Understanding Your Vehicle’s Clutch
If you drive a manual transmission vehicle, it may surprise you to learn that your automobile has multiple clutches. Then again, it might surprise you to learn that your car has a clutch at all! The clutch is an automotive part that you might not know much about. We’ll explain what it does for your vehicle and common issues associated with it.
What is a Clutch?
Clutches are used in any device that has two rotating shafts. In most of these two-shaft devices, one is driven by a pulley or a motor. The other drives some separate component. The clutch works by connecting the pair of shafts, allowing for them to be locked together to spin at the same speed; or, to decouple and move separately from one another.
In a car, you have an engine that spins all the time, but of course, you also have wheels that only spin some of the time. How, then, do you stop the car from moving without simply killing the engine? The answer: You have to decouple the wheels from the engine. And that’s where the clutch comes in.
Essentially, the purpose of the clutch is to allow a driver to easily connect a spinning engine to a non-spinning transmission and to control the slippage between them.
Different Types of Clutch
Of course, there are different types of clutch in different vehicles. If yours is an automatic transmission, then the car will likely have multiple clutches working. These clutches engage and disengage different sets of planetary gears. Pressurized hydraulic fluid puts each clutch into motion. You also have an electromagnetic clutch in your air conditioning compressor, and, if the vehicle has an engine-driven cooling fan, you have a separate clutch for that as well. And while not all vehicles have them, some come with limited slip differentials—basically, special clutches to help increase your vehicle’s traction.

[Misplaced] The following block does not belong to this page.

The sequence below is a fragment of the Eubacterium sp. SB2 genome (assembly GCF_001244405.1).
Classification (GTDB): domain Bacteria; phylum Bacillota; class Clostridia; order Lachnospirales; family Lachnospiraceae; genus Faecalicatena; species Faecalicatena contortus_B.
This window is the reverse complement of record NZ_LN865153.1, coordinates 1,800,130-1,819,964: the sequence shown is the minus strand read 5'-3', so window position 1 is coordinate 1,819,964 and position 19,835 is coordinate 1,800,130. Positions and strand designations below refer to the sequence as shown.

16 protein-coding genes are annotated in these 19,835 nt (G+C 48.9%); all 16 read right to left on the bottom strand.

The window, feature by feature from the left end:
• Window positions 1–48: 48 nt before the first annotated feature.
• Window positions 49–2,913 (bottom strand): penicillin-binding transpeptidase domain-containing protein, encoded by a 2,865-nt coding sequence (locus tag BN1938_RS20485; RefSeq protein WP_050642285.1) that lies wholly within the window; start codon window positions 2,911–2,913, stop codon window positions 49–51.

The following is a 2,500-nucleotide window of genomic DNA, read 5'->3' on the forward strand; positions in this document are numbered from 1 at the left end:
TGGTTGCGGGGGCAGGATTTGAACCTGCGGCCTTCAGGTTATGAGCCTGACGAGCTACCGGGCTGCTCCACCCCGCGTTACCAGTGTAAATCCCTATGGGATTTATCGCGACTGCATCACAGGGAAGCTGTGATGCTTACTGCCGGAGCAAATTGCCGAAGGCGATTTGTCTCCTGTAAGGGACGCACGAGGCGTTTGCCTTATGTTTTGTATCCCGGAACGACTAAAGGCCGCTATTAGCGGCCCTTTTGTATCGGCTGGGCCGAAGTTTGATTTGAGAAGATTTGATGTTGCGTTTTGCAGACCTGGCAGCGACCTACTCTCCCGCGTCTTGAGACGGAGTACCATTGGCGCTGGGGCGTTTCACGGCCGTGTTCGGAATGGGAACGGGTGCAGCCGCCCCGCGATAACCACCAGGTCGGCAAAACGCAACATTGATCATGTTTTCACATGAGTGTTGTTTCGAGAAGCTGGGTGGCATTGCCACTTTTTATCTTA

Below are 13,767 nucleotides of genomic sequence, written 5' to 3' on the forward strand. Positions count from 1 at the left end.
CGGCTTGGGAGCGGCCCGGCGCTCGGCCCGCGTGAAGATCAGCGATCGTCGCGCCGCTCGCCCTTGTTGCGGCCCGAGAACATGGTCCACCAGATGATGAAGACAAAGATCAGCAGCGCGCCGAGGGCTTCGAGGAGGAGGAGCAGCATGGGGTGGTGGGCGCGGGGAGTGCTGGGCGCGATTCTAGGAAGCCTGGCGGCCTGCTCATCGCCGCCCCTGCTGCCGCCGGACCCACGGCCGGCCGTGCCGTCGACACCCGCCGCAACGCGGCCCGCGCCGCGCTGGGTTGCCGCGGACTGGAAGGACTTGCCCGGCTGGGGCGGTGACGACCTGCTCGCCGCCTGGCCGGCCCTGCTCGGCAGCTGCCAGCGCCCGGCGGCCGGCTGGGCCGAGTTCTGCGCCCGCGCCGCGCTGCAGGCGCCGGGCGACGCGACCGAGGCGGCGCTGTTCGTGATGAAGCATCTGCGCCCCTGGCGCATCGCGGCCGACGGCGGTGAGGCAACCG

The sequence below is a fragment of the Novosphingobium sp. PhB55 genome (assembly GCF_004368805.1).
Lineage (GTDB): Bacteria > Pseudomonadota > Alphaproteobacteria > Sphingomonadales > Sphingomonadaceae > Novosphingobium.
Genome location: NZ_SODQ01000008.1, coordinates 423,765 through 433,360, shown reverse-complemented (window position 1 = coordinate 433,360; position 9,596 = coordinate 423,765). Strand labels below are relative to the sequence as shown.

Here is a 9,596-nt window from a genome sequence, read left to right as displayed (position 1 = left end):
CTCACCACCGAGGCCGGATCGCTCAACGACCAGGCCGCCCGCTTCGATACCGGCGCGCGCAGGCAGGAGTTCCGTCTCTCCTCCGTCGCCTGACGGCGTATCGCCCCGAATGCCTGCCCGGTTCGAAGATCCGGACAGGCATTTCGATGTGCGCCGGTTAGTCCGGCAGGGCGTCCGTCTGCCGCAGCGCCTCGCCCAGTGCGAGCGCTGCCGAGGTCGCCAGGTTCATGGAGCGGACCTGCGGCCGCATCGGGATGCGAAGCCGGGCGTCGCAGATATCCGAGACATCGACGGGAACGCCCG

Common Clutch Problems
As with any part of your vehicle, a clutch can wear down over time; if that happens, it’s important to have repairs made as urgently as possible. Even a clutch that is properly taken care of is liable to break down at roughly 80,000 miles or so, though this can obviously vary. A poorly cared for clutch may go out after just 35,000 miles!
But how do you take care of your clutch? It’s not something that you can tangibly care for or visibly inspect. As such, the best answer is to simply invest in routine auto maintenance. Take your car in for inspections on a regular basis, and replace or repair the clutch when you’re advised to do so.
Clutches are key components for keeping your vehicle running smoothly. Make sure you’re aware of their important functionality, and care for them as needed!